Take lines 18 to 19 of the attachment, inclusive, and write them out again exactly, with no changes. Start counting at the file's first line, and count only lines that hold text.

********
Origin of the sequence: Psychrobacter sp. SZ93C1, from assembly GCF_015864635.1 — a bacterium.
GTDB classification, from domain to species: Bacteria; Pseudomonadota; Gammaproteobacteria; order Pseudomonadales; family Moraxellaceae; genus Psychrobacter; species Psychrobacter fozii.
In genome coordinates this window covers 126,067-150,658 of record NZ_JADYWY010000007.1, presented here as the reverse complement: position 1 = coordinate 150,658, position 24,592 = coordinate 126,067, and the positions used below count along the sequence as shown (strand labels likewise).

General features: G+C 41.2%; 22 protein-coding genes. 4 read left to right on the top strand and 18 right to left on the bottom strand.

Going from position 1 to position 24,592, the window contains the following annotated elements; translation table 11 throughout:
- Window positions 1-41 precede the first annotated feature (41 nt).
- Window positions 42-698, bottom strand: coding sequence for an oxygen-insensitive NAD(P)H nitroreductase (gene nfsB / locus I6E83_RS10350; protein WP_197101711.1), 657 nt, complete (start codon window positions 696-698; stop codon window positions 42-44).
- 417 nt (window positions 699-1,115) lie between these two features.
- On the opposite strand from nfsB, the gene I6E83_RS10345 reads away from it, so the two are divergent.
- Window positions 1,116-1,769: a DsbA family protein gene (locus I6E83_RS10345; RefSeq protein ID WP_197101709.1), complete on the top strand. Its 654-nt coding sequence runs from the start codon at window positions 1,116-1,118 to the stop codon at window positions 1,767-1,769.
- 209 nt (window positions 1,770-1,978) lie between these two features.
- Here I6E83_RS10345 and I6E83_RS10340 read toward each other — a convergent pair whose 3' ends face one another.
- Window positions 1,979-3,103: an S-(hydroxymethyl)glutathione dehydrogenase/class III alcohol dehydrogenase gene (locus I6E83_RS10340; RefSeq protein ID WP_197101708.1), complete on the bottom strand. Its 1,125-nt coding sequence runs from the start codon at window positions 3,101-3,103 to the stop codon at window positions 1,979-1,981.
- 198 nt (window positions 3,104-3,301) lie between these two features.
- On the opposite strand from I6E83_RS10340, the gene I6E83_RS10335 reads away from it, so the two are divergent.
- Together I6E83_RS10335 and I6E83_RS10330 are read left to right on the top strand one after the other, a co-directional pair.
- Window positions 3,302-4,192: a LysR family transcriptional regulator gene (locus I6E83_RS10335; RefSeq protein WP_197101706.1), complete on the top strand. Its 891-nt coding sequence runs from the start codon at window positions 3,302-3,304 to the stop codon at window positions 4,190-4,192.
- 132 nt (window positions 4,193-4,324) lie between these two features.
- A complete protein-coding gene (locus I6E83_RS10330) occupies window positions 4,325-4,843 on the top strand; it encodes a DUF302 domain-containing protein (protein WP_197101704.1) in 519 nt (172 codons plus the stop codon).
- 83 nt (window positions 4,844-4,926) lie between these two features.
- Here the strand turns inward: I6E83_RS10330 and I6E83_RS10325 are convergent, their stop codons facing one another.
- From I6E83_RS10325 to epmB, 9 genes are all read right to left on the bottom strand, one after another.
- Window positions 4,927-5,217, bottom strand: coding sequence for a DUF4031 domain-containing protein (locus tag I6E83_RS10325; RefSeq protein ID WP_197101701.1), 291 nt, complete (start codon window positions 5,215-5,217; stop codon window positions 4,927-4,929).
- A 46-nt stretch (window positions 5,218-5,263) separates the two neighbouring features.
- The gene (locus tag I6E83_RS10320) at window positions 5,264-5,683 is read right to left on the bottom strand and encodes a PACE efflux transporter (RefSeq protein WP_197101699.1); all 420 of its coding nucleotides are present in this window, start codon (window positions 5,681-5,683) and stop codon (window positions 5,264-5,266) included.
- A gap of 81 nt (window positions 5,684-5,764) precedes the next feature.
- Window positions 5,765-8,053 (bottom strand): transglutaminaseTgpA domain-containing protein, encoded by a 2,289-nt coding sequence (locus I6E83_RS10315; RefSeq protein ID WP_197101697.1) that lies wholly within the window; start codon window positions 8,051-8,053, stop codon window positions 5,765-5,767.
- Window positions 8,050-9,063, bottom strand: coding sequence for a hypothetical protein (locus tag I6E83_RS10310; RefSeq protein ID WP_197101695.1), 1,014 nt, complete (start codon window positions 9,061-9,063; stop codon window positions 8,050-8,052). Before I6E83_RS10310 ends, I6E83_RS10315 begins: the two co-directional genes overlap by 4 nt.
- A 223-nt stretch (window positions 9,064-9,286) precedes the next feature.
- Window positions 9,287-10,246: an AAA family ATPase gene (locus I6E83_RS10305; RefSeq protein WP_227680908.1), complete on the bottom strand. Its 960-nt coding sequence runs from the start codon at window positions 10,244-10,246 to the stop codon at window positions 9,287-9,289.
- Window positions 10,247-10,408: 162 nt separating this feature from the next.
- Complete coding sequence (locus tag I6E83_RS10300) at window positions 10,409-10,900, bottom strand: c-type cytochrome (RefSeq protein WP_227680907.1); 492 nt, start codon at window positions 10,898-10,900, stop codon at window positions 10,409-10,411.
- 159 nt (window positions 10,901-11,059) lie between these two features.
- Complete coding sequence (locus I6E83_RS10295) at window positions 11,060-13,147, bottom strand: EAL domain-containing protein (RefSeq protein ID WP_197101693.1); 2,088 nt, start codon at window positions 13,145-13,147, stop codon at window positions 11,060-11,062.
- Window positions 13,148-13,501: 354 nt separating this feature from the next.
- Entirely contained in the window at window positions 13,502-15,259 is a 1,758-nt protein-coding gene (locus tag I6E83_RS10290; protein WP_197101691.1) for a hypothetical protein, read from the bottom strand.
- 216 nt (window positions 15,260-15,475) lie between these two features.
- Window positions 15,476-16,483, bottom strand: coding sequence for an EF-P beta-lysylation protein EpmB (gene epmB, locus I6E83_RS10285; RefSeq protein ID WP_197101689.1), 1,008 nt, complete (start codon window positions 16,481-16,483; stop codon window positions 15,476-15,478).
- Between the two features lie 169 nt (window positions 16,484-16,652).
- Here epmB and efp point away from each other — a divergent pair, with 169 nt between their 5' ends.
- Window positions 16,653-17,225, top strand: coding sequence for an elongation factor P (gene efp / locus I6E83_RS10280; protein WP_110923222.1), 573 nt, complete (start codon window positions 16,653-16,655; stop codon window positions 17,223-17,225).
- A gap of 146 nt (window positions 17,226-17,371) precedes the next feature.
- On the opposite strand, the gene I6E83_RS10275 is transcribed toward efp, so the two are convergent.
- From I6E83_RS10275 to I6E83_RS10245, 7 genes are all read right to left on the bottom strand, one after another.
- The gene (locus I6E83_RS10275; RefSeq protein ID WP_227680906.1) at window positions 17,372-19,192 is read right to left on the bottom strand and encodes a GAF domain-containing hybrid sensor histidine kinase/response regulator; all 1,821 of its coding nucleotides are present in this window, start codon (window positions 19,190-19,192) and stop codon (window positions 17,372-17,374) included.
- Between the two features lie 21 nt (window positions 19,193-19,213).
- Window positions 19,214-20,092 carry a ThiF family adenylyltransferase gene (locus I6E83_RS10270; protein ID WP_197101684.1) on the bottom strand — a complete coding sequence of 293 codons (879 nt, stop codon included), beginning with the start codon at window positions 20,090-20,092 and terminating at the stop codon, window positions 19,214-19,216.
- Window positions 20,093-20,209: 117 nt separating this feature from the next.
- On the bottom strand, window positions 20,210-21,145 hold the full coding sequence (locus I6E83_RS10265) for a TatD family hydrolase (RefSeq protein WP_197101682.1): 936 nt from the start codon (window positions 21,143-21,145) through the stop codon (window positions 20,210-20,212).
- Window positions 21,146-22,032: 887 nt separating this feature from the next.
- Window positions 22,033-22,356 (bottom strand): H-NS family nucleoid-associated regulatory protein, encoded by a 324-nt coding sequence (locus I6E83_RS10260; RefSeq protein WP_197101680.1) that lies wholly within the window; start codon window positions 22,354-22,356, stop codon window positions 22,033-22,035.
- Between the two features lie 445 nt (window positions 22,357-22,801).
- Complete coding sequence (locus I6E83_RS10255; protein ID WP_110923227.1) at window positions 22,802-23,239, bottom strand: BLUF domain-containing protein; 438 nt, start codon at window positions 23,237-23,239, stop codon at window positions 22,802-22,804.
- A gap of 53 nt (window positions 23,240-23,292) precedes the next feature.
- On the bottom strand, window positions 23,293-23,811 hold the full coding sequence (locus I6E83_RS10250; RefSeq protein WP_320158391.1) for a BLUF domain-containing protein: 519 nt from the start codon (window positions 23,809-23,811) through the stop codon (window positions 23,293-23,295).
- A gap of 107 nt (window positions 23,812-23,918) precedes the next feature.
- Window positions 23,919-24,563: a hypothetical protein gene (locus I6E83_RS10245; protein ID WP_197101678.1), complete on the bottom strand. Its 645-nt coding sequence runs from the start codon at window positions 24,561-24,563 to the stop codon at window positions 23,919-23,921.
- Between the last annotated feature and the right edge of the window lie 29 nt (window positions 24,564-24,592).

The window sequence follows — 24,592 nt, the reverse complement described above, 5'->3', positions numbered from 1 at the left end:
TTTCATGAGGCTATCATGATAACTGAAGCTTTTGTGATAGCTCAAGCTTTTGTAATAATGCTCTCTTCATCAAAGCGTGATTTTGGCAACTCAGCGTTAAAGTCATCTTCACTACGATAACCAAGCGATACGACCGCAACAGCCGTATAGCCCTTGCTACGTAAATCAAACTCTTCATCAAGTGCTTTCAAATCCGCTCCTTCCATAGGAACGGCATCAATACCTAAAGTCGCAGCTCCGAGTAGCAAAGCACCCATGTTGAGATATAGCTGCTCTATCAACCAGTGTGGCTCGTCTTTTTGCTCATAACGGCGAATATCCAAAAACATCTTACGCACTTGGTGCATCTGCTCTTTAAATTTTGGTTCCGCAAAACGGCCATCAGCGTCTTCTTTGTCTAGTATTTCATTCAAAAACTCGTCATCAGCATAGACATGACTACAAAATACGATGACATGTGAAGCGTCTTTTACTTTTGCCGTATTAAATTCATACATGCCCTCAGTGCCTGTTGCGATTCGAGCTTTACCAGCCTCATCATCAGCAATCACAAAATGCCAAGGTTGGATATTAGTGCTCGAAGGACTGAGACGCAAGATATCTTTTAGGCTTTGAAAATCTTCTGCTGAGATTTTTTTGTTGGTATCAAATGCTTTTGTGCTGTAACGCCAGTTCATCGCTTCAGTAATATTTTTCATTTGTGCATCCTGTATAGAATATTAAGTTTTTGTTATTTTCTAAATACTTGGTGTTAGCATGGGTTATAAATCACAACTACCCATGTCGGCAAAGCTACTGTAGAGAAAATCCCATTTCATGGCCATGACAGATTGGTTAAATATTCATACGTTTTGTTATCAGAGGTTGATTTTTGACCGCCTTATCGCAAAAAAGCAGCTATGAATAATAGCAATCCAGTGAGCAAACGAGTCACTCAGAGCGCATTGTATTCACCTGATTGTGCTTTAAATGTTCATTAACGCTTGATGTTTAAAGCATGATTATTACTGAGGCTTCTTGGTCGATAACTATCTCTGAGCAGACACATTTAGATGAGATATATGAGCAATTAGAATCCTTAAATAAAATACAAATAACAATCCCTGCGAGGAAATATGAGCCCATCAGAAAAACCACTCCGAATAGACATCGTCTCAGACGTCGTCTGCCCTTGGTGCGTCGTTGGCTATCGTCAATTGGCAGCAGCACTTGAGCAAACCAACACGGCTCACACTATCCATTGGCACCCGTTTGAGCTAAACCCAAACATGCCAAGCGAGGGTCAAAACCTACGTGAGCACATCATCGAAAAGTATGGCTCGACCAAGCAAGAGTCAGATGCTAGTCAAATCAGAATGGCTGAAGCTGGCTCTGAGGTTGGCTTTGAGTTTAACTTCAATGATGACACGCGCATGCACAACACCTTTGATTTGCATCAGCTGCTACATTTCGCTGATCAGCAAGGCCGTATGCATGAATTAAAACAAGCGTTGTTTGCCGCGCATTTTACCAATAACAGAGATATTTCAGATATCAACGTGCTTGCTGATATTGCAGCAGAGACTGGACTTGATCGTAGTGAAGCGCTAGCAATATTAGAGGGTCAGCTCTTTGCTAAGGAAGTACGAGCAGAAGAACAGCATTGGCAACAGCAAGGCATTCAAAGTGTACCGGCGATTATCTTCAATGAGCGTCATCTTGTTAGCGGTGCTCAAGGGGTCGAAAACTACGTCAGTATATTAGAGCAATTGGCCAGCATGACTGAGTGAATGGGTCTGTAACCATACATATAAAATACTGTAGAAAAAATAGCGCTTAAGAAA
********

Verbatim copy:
- 132 nt (window positions 4,193-4,324) lie between these two features.
- A complete protein-coding gene (locus I6E83_RS10330) occupies window positions 4,325-4,843 on the top strand; it encodes a DUF302 domain-containing protein (protein WP_197101704.1) in 519 nt (172 codons plus the stop codon).